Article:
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Science PREP a family affair for UMass Medical School’s Asli McCullers

Twin sisters participate in Postbaccalaureate Research Education Programs in different states

By Kylee Denesha

UMass Medical School Communications

septiembre 24, 2020

Asli McCullers, a student in the Postbaccalaureate Research Education Program (PREP) in the Graduate School of Biomedical Sciences, has rarely been apart from her identical twin sister, Zari, until this year. While Asli is participating virtually in the PREP program at UMass Medical School from her home in Maryland, Zari is on campus at Louisiana State, where she is enrolled in its PREP program.

“We stayed close throughout our lives, both emotionally and physically,” Asli McCullers said. “We went through elementary, middle, high school and college together. Now we’re both pursuing science through PREP programs at different graduate schools—the first time we’ve been separated!”

The McCullers sisters are recent graduates of Towson University in Baltimore, Maryland. Asli McCullers earned her bachelor’s degree in biology. Upon graduating in May, she was hoping to broaden her science skills and better prepare for graduate school.

“I came across UMass Medical School’s PREP program; there are dozens throughout the United States,” she said. “I was drawn to UMass Medical School’s specific Clinical and Population Health Research division for PREP students. After doing some soul searching, I realized I liked the applications of biology. That’s how I got into public health-related work. I’ve done extensive volunteer work in this regard and intend to focus my work on health disparities and equity.”

PREP is geared towards students seeking a career in biomedical research, offering the opportunity to enhance academic preparedness and hands-on experience. Participants must have a bachelor’s or master’s degree in the physical sciences, life sciences or public health.

“Our program participants also take graduate courses to build skills and enhance their applications to research-focused graduate degree programs,” said Kate Lapane, PhD, professor of population & quantitative health sciences and PREP program director, along with Brian Lewis, PhD, professor of molecular, cell & cancer biology and assistant vice provost of outreach and recruitment. “We are grateful that UMMS leadership has also provided substantial support to complement the NIH funding we received. Dr. Lewis and I are incredibly proud of our trainees. They give us hope that the next generation of scientists will solve today’s medical challenges.”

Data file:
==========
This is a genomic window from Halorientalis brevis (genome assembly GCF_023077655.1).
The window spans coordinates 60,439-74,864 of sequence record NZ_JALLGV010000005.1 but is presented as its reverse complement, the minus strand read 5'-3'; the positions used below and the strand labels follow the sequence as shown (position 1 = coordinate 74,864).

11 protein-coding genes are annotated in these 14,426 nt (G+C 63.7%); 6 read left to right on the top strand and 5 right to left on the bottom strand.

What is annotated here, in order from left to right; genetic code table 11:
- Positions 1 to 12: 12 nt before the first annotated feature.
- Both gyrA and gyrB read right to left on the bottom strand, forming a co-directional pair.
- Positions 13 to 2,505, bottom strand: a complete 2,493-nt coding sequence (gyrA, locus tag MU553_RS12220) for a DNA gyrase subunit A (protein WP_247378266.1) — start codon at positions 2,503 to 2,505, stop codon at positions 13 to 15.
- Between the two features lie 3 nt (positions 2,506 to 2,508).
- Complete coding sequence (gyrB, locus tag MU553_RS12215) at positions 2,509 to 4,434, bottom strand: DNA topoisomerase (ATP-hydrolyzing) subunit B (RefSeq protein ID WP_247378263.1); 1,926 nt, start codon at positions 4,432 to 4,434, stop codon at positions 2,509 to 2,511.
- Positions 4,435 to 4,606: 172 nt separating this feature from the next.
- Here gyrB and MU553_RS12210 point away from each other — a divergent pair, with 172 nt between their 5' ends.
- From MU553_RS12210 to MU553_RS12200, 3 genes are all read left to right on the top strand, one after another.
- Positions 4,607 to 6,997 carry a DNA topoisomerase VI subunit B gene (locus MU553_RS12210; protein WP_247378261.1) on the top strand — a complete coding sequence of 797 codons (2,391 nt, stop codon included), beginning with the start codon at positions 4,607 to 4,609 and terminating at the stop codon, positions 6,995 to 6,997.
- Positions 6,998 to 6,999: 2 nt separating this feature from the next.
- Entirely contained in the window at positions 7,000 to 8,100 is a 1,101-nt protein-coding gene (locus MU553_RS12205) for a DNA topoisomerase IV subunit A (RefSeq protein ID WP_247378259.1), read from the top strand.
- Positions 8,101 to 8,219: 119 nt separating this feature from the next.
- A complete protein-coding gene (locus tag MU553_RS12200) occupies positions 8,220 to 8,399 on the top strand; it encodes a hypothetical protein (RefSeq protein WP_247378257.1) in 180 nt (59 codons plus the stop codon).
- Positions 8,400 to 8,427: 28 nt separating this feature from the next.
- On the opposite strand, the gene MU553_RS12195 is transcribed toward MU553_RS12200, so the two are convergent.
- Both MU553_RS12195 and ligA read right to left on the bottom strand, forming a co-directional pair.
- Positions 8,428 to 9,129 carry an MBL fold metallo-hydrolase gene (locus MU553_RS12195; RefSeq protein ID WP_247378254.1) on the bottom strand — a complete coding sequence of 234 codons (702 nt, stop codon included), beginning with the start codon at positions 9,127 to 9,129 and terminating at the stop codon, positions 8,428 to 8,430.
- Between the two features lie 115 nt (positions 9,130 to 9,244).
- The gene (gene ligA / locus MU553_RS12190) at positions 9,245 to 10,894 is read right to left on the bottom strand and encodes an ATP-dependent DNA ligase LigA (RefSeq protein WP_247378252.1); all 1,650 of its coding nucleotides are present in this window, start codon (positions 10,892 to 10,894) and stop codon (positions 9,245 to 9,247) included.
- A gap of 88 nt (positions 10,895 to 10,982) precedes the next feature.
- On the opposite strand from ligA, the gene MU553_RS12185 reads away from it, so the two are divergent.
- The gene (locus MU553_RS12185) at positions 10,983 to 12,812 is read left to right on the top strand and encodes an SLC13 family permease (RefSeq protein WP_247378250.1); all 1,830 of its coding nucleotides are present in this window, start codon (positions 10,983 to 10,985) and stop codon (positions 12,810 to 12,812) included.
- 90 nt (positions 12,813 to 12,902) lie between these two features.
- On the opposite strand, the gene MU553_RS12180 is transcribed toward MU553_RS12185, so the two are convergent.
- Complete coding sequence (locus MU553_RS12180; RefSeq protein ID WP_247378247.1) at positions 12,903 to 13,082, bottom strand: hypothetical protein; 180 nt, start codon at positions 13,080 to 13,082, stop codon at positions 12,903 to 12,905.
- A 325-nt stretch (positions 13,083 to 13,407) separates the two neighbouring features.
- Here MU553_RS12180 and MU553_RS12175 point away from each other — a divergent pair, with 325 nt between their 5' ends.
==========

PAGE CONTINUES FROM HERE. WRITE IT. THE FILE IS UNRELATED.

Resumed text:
The program runs for 12 months, July through June, and this year, it is entirely virtual due to COVID-19. McCullers is staying in Maryland and taking her courses online.

“It’s been great, especially given the situation we’re living in right now,” McCullers said. “Of course, this is a really challenging time for everyone; however I’m already learning a lot on how to put my interests into action. The Zoom classes and meetings are different than what we may have anticipated, but it is worth it.”

The Clinical and Population Health Research pathway is based on foundations of epidemiology, research methods and biostatistics, consisting of small group discussions, papers, presentations and exercises. Students work closely with their research mentors to develop an independent project.

After PREP, McCullers aims to earn her master’s in public health and eventually pursue a PhD. Using her drive for social justice and community health, McCullers foresees a career that allows her to make a difference.

“It’s critical that we pay attention to what’s going on in our society,” she said. “I just think it’s so important to do what you can to make the world a better place.”

The PREP program at UMMS is funded by an NIH Postbaccalaureate Research Education Program (PREP) grant, with a goal to increase diversity of the biomedical sciences graduate student population. To be eligible, students must be U.S. citizens or permanent residents and must be from backgrounds underrepresented in the biomedical sciences as defined by the NIH.